Actually what would be interesting, Ron Paul as Chairman of the Federal Reserve.
I would say less changed and more refined. Barring some kind of huge shift like the movement of southern segregationists from D to R, I can't imagine ever voting Republican. There is basically no interest of mine that they represent. But I've certainly altered my views on a lot of specific issues, and that sometimes manifests in various third party votes.
Liberté. Égalité. Fraternité.
Events of 2007-8 left no doubt that most Democrats WERE willing to save
the international economy from collapse and most of the Republics were
NOT willing to save it.
I also think there there should be higher income taxes, and I favor drastically
increased regulation of the financial class and its instruments, which puts me
at odds with the Libertarians, who I have no more use for than the Republicans.
I also consider Obama to have done a fine job considering the complete mess
he inherited (two wars and a tanked economy), and I think the economy would
be much better off if not for legislative sabotage by the Republican-controlled
House of Representatives.
I would rather be Libertarian Left than Democratic Party these days. Mostly due to gun and privacy rights. The problem is that there's never a candidate for high office in my group. So I remain a registered Democratic Party member and vote accordingly. I did vote that I'd changed, but maybe not so much after all. It's confusing at best.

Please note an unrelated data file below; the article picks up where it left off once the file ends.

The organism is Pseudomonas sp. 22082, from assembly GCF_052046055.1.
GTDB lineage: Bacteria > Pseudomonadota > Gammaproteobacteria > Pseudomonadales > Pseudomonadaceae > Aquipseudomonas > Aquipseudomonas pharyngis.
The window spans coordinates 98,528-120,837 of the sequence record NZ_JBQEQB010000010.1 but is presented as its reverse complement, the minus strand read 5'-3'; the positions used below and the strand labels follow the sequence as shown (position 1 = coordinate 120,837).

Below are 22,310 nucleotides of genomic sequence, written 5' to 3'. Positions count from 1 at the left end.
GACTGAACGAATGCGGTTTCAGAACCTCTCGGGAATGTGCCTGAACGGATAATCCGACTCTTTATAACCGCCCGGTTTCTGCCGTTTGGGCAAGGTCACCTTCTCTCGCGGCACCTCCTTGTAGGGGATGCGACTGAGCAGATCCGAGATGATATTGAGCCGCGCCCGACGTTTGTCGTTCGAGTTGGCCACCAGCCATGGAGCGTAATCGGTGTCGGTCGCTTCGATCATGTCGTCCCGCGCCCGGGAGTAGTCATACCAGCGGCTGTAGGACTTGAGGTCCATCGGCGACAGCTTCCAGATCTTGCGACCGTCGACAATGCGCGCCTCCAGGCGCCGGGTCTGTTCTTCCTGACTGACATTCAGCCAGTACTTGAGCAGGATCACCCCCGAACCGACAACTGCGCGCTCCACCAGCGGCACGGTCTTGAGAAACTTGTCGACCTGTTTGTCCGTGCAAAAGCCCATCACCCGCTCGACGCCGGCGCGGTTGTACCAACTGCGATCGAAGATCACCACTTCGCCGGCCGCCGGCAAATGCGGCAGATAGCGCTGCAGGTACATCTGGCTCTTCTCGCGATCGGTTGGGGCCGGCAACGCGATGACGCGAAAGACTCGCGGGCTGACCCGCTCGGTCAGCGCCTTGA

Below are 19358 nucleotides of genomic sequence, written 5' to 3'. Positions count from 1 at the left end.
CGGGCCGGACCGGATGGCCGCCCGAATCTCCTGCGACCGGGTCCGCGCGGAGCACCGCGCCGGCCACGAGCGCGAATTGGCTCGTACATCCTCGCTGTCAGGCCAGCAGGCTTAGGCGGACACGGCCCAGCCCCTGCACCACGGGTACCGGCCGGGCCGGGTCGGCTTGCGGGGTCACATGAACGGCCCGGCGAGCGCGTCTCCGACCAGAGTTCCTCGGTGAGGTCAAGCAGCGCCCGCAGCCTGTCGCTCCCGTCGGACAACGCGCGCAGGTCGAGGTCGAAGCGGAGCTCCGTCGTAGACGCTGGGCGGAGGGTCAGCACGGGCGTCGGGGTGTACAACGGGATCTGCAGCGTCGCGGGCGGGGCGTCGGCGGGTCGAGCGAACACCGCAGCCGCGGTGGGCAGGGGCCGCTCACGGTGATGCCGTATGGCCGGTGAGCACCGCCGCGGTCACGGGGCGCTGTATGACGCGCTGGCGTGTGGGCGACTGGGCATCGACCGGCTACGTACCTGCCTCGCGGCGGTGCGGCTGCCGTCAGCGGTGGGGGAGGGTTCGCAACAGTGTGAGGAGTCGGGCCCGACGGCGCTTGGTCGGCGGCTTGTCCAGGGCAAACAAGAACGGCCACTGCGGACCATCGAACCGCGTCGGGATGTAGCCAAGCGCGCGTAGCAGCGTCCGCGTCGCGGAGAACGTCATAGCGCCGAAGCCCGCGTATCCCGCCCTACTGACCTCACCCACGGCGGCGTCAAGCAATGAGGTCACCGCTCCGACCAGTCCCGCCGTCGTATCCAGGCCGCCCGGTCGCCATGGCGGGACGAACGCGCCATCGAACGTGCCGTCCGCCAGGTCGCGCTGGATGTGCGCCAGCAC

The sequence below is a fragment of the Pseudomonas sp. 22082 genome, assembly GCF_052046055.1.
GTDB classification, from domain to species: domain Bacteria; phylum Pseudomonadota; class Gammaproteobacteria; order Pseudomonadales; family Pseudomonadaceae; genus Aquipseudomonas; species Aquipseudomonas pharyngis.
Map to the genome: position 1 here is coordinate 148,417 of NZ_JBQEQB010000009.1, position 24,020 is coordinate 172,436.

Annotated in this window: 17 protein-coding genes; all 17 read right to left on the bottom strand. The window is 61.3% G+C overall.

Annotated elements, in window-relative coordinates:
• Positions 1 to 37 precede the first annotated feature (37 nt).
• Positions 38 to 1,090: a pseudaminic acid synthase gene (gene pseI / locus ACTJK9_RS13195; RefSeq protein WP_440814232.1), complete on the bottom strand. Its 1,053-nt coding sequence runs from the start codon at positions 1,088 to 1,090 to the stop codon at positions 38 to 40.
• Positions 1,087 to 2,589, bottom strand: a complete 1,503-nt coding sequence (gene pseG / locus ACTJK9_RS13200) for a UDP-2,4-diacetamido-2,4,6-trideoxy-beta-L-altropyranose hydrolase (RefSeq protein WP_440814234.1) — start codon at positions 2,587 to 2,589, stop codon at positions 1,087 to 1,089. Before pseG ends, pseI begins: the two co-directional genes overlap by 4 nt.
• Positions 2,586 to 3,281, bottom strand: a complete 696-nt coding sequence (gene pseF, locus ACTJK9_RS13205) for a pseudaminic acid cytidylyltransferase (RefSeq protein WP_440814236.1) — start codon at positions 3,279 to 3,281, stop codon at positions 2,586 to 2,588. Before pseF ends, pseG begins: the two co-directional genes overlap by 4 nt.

The idea is that when people are young they are idealist. They think the world can be better, that the rich are somehow keeping the poor down, that people should be helped by the government, etc. When people grow older they learn that life is not fair, that hard work is how your make your life better and that you can't truly help someone by giving them what they need.
Of course, as someone that never was a liberal I don't happen to find much merit in the idea that idealism is a sign of someone with a heart, but just the sign of someone being foolish and naive.
When I first registered to vote I was a Republican, because my parents were. Within a decade or so, although I remained a registered Republican, I realized that I was voting for more and more Democrats, and my views on various ballot initiatives were split... sometimes I voted with conservatives, sometimes with liberals, depending upon the issue.
Somewhere in the '90's the partisan venom became untenable, with the first 4 yrs of Bill Clinton's term...a man I had not voted for, btw... being devoted to getting him out of office instead of governing the country. Pissed me off. I did vote for him the second time, and although I continue to this day voting equally for republican and democratic candidates, and voting on issues rather than ideologies, I became an Independent. I still am.
So I guess I actually "changed" my political affiliation once.